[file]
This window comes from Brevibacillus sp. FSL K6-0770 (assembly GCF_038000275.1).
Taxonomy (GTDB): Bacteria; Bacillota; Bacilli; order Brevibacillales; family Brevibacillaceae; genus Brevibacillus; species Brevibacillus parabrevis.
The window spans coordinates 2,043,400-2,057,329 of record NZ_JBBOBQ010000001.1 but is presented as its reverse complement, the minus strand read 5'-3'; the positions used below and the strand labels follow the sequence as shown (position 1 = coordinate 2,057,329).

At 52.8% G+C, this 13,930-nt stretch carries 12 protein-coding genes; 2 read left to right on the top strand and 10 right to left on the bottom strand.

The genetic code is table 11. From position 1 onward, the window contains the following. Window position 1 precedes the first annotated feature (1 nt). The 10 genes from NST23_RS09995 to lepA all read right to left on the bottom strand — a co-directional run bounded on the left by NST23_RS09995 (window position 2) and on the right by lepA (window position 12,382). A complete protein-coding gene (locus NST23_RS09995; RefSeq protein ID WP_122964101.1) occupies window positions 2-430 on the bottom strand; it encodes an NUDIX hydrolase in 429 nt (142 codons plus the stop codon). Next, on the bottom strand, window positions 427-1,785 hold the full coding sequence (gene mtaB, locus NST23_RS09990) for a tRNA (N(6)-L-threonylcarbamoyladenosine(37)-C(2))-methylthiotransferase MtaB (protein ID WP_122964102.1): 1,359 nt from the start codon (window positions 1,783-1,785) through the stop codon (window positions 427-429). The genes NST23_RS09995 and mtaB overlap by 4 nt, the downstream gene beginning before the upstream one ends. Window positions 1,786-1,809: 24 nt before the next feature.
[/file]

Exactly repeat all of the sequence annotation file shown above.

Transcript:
This window comes from Brevibacillus sp. FSL K6-0770 (assembly GCF_038000275.1).
Taxonomy (GTDB): Bacteria; Bacillota; Bacilli; order Brevibacillales; family Brevibacillaceae; genus Brevibacillus; species Brevibacillus parabrevis.
The window spans coordinates 2,043,400-2,057,329 of record NZ_JBBOBQ010000001.1 but is presented as its reverse complement, the minus strand read 5'-3'; the positions used below and the strand labels follow the sequence as shown (position 1 = coordinate 2,057,329).

At 52.8% G+C, this 13,930-nt stretch carries 12 protein-coding genes; 2 read left to right on the top strand and 10 right to left on the bottom strand.

The genetic code is table 11. From position 1 onward, the window contains the following. Window position 1 precedes the first annotated feature (1 nt). The 10 genes from NST23_RS09995 to lepA all read right to left on the bottom strand — a co-directional run bounded on the left by NST23_RS09995 (window position 2) and on the right by lepA (window position 12,382). A complete protein-coding gene (locus NST23_RS09995; RefSeq protein ID WP_122964101.1) occupies window positions 2-430 on the bottom strand; it encodes an NUDIX hydrolase in 429 nt (142 codons plus the stop codon). Next, on the bottom strand, window positions 427-1,785 hold the full coding sequence (gene mtaB, locus NST23_RS09990) for a tRNA (N(6)-L-threonylcarbamoyladenosine(37)-C(2))-methylthiotransferase MtaB (protein ID WP_122964102.1): 1,359 nt from the start codon (window positions 1,783-1,785) through the stop codon (window positions 427-429). The genes NST23_RS09995 and mtaB overlap by 4 nt, the downstream gene beginning before the upstream one ends. Window positions 1,786-1,809: 24 nt before the next feature.